Mark D. Smith-US PRESSWIRE - Presswire
The Thunder have had a short history, so we don't have to venture very far to come up with the greatest comeback ever. Remember when we were down 2-0 against San Antonio?
Obviously the Thunder's season ended in a very dark tone, after the team totally self-destructed at the hands of the Heat. But at one point, the season could have ended in a much worse fashion. The Oklahoma City Thunder were down 2-0 against the San Antonio Spurs, a team the Thunder had struggled with during the season.
In most senses, the Thunder hadn't proven themselves as a national title threat. They had beaten a Mavericks team in the first round that was a shell of what they used to be, and in the second round they had tangoed with a Lakers team that had no bench or point guard to speak of. In other words, the teams were tragically flawed, and most people were beginning to think the same about the Thunder. The Thunder didn't have a post threat. they had no offensive flow. There was just no way they could beat a totally cohesive TEAM like the San Antonio Spurs. From top to bottom the Spurs were a better roster, while the Thunder were merely a collection of hand-picked role players around a couple of stars.
The Spurs had beaten the Thunder in a variety of ways. During Game 1, the Spurs assaulted the Thunder with a barrage of threes and a small lineup that helped them trick their way into the paint. During Game 2, Tony Parker was set loose, and the Spurs got way too many wide open shots by cranking up the pace at the right times.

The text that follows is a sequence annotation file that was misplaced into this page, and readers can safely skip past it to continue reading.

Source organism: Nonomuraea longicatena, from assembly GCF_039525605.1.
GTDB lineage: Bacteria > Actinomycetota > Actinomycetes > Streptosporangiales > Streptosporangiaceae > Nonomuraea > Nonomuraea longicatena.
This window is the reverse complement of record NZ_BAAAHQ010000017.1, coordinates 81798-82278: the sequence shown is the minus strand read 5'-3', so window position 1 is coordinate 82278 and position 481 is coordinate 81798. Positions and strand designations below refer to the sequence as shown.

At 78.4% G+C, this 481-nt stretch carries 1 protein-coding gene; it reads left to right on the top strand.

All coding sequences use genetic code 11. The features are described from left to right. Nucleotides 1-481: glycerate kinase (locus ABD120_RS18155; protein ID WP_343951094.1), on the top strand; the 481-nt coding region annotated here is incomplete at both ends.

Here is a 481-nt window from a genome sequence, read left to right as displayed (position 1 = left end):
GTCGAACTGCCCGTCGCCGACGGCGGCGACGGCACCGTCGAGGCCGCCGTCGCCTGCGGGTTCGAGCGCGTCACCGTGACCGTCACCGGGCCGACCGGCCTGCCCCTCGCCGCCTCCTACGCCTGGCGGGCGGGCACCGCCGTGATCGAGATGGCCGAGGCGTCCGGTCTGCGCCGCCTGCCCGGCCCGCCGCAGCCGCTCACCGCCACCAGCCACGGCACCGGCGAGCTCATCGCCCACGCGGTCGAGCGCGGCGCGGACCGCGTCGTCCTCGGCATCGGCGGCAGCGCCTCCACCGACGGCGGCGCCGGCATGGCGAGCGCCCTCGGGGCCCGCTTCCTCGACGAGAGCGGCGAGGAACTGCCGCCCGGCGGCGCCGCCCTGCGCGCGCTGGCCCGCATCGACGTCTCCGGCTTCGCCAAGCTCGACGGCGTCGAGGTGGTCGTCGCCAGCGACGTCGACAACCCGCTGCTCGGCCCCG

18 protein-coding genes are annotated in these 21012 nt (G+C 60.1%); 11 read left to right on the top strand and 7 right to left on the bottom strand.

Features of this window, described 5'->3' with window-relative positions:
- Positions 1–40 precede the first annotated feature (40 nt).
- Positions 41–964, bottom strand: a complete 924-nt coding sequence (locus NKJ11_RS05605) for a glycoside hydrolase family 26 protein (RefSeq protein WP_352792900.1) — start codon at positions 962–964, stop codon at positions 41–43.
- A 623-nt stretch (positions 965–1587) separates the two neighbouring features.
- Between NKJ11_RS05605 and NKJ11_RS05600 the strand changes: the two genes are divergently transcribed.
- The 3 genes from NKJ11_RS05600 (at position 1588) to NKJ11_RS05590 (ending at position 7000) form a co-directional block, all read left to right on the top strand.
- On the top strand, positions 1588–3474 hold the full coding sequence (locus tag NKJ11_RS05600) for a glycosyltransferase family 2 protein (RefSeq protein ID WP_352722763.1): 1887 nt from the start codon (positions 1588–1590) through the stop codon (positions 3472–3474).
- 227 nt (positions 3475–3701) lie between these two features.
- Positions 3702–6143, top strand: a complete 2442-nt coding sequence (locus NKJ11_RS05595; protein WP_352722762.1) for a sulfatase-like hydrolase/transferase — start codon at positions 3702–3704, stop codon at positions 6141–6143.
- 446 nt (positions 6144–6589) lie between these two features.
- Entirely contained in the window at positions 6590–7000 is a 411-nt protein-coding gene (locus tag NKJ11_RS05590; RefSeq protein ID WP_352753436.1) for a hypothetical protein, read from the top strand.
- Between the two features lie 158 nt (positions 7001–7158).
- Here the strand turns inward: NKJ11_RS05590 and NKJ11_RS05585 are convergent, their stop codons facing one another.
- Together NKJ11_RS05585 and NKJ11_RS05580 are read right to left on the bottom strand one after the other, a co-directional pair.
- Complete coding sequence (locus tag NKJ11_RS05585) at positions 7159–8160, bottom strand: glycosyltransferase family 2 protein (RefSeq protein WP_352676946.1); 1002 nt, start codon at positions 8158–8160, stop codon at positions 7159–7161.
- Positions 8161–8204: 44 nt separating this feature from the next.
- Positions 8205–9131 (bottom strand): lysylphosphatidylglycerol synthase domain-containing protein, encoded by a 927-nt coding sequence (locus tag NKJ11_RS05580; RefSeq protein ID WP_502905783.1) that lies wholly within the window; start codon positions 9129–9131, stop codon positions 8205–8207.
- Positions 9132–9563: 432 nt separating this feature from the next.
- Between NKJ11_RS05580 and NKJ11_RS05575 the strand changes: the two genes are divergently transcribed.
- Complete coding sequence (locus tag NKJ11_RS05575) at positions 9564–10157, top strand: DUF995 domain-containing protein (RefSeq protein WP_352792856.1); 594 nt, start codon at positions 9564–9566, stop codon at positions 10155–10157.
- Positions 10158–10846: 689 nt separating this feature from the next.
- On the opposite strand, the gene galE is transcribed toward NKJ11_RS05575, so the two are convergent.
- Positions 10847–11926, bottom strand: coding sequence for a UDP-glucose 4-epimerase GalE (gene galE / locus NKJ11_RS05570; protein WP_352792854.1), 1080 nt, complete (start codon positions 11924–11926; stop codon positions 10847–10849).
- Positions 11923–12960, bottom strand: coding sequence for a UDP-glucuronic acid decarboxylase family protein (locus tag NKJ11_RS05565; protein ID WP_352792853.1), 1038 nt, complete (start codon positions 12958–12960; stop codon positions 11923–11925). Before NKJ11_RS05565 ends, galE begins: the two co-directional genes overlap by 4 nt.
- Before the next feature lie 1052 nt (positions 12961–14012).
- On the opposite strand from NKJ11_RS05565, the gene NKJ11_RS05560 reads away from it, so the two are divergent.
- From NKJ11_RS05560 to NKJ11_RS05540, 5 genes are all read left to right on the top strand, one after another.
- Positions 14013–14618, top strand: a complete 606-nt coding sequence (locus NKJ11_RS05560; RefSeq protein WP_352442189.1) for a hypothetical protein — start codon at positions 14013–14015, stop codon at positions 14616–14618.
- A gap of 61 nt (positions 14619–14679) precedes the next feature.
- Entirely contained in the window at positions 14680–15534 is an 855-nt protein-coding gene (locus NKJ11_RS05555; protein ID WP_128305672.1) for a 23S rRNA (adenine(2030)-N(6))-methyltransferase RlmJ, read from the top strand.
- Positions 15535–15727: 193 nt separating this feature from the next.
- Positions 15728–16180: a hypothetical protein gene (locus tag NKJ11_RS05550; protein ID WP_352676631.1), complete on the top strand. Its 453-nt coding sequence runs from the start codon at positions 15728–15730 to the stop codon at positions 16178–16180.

But the Thunder hadn't yet written their swan song. And it wasn't the big three that eventually led the Thunder to victory in the series. It was the role players. Thabo Sefolosha totally shut down Tony Parker in Game 3, using his size to keep Parker from attacking the rim. Ibaka, Perkins, and Collison all had great offensive performances in Game 4. Daequan Cook had a great 8 point surge during the second quarter of Game 5. And the Thunder, as a team, effectively controlled Tony Parker in Game 6.
Of course, the stars had remarkable performances as well, but the fact remains that they wouldn't have even gotten close without great efforts from the supporting cast. And that's what makes a comeback story great. A team uniting to cover up their flaws and beat a superior opponent.
In any case, it's better than when KD retires for a year, comes back at 41 and plays for the Wizards. That comeback will be totally lame.
Got another favorite comeback moment? Any great memories of the Thunder-Spurs series? Let us know! Post a comment!